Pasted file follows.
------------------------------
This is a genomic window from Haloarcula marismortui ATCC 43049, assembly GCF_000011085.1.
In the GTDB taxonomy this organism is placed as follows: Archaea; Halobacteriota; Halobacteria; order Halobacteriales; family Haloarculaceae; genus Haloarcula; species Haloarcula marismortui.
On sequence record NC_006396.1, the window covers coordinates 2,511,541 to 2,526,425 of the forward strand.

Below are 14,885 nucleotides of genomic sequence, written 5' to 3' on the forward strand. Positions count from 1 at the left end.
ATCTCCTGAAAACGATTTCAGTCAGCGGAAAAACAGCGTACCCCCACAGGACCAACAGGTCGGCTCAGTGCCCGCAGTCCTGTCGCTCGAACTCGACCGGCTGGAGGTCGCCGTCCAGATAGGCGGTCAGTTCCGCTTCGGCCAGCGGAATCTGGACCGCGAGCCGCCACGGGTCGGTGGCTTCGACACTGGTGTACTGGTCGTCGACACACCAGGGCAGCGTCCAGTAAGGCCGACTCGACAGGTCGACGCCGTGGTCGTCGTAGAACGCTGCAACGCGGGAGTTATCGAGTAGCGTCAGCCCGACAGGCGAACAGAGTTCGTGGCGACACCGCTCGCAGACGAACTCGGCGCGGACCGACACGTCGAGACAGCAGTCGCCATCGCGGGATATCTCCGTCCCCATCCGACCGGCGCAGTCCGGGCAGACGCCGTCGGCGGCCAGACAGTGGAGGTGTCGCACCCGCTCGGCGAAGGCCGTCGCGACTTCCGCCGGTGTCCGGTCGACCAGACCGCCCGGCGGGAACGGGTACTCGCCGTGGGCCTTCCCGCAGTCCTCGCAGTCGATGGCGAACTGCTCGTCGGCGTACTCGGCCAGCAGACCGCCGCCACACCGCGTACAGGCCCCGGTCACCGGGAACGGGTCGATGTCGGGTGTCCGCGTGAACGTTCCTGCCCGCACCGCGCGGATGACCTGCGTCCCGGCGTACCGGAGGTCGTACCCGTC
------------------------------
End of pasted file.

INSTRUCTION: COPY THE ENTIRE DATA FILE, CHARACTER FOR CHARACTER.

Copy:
This is a genomic window from Haloarcula marismortui ATCC 43049, assembly GCF_000011085.1.
In the GTDB taxonomy this organism is placed as follows: Archaea; Halobacteriota; Halobacteria; order Halobacteriales; family Haloarculaceae; genus Haloarcula; species Haloarcula marismortui.
On sequence record NC_006396.1, the window covers coordinates 2,511,541 to 2,526,425 of the forward strand.

Below are 14,885 nucleotides of genomic sequence, written 5' to 3' on the forward strand. Positions count from 1 at the left end.
ATCTCCTGAAAACGATTTCAGTCAGCGGAAAAACAGCGTACCCCCACAGGACCAACAGGTCGGCTCAGTGCCCGCAGTCCTGTCGCTCGAACTCGACCGGCTGGAGGTCGCCGTCCAGATAGGCGGTCAGTTCCGCTTCGGCCAGCGGAATCTGGACCGCGAGCCGCCACGGGTCGGTGGCTTCGACACTGGTGTACTGGTCGTCGACACACCAGGGCAGCGTCCAGTAAGGCCGACTCGACAGGTCGACGCCGTGGTCGTCGTAGAACGCTGCAACGCGGGAGTTATCGAGTAGCGTCAGCCCGACAGGCGAACAGAGTTCGTGGCGACACCGCTCGCAGACGAACTCGGCGCGGACCGACACGTCGAGACAGCAGTCGCCATCGCGGGATATCTCCGTCCCCATCCGACCGGCGCAGTCCGGGCAGACGCCGTCGGCGGCCAGACAGTGGAGGTGTCGCACCCGCTCGGCGAAGGCCGTCGCGACTTCCGCCGGTGTCCGGTCGACCAGACCGCCCGGCGGGAACGGGTACTCGCCGTGGGCCTTCCCGCAGTCCTCGCAGTCGATGGCGAACTGCTCGTCGGCGTACTCGGCCAGCAGACCGCCGCCACACCGCGTACAGGCCCCGGTCACCGGGAACGGGTCGATGTCGGGTGTCCGCGTGAACGTTCCTGCCCGCACCGCGCGGATGACCTGCGTCCCGGCGTACCGGAGGTCGTACCCGTC